Welcome to This Date in Aviation History, getting of you caught up on milestones, important historical events and people in aviation from March 7 through March 9.


9M-MRO departing Charles de Gaulle Airport in Paris in 2011
Photo: Laurent Errera

March 8, 2014 – The disappearance of Malaysian Airlines Flight 370. With the arrival of the airplane, and later the commercial airliner, passengers were able to travel to far flung corners of the globe, and geographical barriers such as mountain ranges and oceans no longer barred passage for travelers. But flying over some of the more remote parts of the world is not without risk. In the earliest days of flight, it was not uncommon for an intrepid pilot trying to find the shortest route over a mountain or trying to cross open water was lost, never to be heard from again. Many aircraft remain missing to this day, with no trace of bodies or even wreckage. Back in the days before satellites and cell phones, disappearances such as these were easily understood. But in our modern world of hyper-connectivity, it seems almost unfathomable that a huge airliner full of passengers could go missing without a trace or without explanation. But that is exactly what happened to Malaysian Airlines Flight 370.

Scheduled route of MH370
Graphic: Great Circle Mapper

MH370 was regularly scheduled Boeing 777 (9M-MRO) service from Kuala Lumpur, Malaysia to Beijing China. On board the flight were 277 passengers hailing from 14 different nations and 12 crew members, all from Malaysia. Captain Zaharie Ahmad Shah, an experienced pilot with over 18,000 hours of flying time was in command, with First Officer Fariq Abdul Hamid at his side. The scheduled flight time to Beijing was 5.5 hours, and the 777 carried enough fuel for 7.5 hours of flight, enough to safely divert should any troubles arise. MH370 took off on schedule at 00:42 local time and reached its planned cruising altitude of 35,000 feet. At 01:19, Captain Shah acknowledged instructions from the ground to contact Vietnamese air traffic controllers. It was the last time anybody was heard from onboard MH370.

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Two minutes later, the transponder stopped sending signals to the ground, and the aircraft, tracked by ground radar, changed course and headed westward, back across Malaysia, and then out over the Adaman Sea. Military radar tracked the airliner as it headed toward the Nicobar Islands before all primary radar contact was lost. Though MH370 no longer showed up on radar scopes, that didn’t necessarily mean that the airliner was completely undetectable. Though the transponder, which identifies an aircraft and its altitude, had been turned off, the aircraft communications addressing and reporting system, or ACARS, continued making attempts to contact the ground. This system automatically sends various types of messages, such as when an aircraft takes off or lands, when the doors are opened, or when events happen with the engines. Though the ACARS had been turned off, the satellite data unit, or SDU, continued to make attempts to contact the ground. While these attempts at contact didn’t provide specific positional information, they did allow searchers to determine the distance from the satellite, and thus calculate a likely path for the aircraft. One path was over land, while the other traced a course out over the southern Indian Ocean. These signals finally stopped 7.5 hours after takeoff, presumably when MH370 ran out of fuel and crashed into the ocean.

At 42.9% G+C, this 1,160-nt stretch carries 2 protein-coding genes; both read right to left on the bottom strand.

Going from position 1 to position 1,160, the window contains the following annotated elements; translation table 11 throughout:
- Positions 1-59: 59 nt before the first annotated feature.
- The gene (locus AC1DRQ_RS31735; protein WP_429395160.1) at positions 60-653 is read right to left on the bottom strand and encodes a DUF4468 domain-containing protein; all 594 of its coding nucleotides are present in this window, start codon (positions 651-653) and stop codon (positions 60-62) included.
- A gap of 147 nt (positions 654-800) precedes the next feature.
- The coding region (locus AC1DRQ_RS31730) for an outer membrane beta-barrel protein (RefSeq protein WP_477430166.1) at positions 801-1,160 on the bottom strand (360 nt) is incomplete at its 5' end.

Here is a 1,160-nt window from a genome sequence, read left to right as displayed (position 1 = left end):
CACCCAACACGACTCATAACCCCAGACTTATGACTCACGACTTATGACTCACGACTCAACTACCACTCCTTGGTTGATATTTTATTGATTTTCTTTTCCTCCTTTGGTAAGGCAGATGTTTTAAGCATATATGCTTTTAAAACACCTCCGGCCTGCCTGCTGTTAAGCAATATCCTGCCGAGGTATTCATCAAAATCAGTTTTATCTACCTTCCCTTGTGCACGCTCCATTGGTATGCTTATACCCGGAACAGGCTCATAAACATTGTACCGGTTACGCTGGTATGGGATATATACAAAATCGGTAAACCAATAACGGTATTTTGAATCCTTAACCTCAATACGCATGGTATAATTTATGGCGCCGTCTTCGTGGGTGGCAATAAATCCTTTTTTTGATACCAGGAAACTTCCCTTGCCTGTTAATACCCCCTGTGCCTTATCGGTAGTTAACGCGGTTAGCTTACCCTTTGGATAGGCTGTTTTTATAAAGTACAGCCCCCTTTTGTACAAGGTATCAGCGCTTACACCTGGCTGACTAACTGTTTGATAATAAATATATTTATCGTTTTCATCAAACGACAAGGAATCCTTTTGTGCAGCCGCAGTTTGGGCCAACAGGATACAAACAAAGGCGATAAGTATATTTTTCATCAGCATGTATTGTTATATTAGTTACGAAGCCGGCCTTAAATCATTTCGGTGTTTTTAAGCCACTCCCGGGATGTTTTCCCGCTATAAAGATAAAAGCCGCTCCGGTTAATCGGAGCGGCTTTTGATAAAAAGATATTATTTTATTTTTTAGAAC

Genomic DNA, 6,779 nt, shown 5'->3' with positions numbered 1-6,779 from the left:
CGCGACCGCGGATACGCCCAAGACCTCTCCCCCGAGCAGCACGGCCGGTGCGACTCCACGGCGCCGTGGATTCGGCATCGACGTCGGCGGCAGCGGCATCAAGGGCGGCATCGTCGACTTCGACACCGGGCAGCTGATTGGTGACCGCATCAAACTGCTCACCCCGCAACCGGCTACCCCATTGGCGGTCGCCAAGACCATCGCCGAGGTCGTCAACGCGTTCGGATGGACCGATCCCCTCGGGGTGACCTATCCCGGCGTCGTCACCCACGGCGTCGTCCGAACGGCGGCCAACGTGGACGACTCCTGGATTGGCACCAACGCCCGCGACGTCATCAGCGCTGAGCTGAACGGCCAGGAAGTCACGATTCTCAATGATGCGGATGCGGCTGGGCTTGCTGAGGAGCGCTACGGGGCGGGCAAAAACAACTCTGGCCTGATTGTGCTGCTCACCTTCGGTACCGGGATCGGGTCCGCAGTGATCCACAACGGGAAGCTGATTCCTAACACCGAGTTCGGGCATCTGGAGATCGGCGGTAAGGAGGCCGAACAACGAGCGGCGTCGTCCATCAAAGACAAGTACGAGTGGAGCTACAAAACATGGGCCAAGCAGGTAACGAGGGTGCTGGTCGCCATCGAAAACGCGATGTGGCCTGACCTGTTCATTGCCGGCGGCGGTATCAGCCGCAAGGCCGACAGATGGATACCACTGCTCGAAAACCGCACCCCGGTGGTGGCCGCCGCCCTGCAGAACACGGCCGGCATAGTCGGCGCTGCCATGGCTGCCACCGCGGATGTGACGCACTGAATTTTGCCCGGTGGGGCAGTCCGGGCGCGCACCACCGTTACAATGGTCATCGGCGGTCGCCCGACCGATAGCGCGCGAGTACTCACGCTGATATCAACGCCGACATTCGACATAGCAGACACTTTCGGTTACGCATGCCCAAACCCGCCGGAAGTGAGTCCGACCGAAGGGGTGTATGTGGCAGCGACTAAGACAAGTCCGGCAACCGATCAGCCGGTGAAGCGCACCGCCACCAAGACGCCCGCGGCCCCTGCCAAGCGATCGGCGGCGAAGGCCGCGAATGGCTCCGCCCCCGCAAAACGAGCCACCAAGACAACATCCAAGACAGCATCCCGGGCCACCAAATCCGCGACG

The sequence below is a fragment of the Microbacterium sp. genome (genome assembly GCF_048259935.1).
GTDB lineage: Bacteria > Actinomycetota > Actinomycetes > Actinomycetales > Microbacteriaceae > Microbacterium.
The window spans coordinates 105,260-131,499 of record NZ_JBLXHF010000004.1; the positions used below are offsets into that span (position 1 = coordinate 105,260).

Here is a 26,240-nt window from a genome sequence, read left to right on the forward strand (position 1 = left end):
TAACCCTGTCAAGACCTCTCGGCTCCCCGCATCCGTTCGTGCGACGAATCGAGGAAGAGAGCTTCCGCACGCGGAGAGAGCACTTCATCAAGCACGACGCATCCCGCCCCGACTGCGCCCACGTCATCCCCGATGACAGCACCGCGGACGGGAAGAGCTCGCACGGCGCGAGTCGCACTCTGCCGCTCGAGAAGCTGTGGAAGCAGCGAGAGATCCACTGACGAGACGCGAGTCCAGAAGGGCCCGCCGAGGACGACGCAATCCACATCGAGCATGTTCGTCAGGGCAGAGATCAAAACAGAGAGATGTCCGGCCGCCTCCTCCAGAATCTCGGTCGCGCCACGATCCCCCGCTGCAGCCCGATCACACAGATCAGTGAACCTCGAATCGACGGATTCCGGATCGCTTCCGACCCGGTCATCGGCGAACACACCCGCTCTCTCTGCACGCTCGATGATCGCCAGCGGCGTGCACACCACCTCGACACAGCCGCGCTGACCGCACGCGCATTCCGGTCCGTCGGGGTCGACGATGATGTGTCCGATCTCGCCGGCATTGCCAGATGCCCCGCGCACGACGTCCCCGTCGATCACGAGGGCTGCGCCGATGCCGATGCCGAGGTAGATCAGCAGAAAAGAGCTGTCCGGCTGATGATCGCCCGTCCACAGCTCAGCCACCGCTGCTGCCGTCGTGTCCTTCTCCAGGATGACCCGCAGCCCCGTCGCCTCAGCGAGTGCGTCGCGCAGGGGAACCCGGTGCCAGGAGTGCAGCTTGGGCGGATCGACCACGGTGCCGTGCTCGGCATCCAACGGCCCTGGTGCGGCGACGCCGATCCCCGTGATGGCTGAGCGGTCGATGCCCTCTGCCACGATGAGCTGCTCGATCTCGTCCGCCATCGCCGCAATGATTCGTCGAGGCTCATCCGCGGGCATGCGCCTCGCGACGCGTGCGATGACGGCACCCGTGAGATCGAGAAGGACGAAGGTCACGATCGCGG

Graphic: Andrew Heneen

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The search for the airliner initially focused on its last known location, but soon shifted to the waters west of Australia. In the most expensive search and rescue operation in history, 1.8 million square miles of the Indian Ocean was searched along the suspected flight path of MH370, yet not a single piece of debris was found, let alone any sizable wreckage. The flight data recorders had long since stopped sending locator signals, and any wreckage that sank could be as much as 15,000 feet under water. More than two years later, some pieces of wreckage, including a wing flap that was positively identified as belonging to MH370, has washed up on beaches in the western Indian Ocean. But the bulk of the aircraft has yet to be found, though another search mission was started in January 2018.

With no wreckage to scrutinize and no flight data to analyze, investigators are left with only assumptions as to what happened to the flight. Two Iranian passengers, who were flying on one-way tickets using stolen passports, were later deemed to be refugees and not considered as possible terrorists. MH370 was also carrying a load of potentially dangerous lithium-ion batteries, but those were shown to have been packaged and loaded according to strict safety guidelines. Scrutiny then turned to Captain Shah. Though he did not show any motive for purposefully flying the plane into the ocean, American investigators did discover simulated flight paths on Shah’s home computer.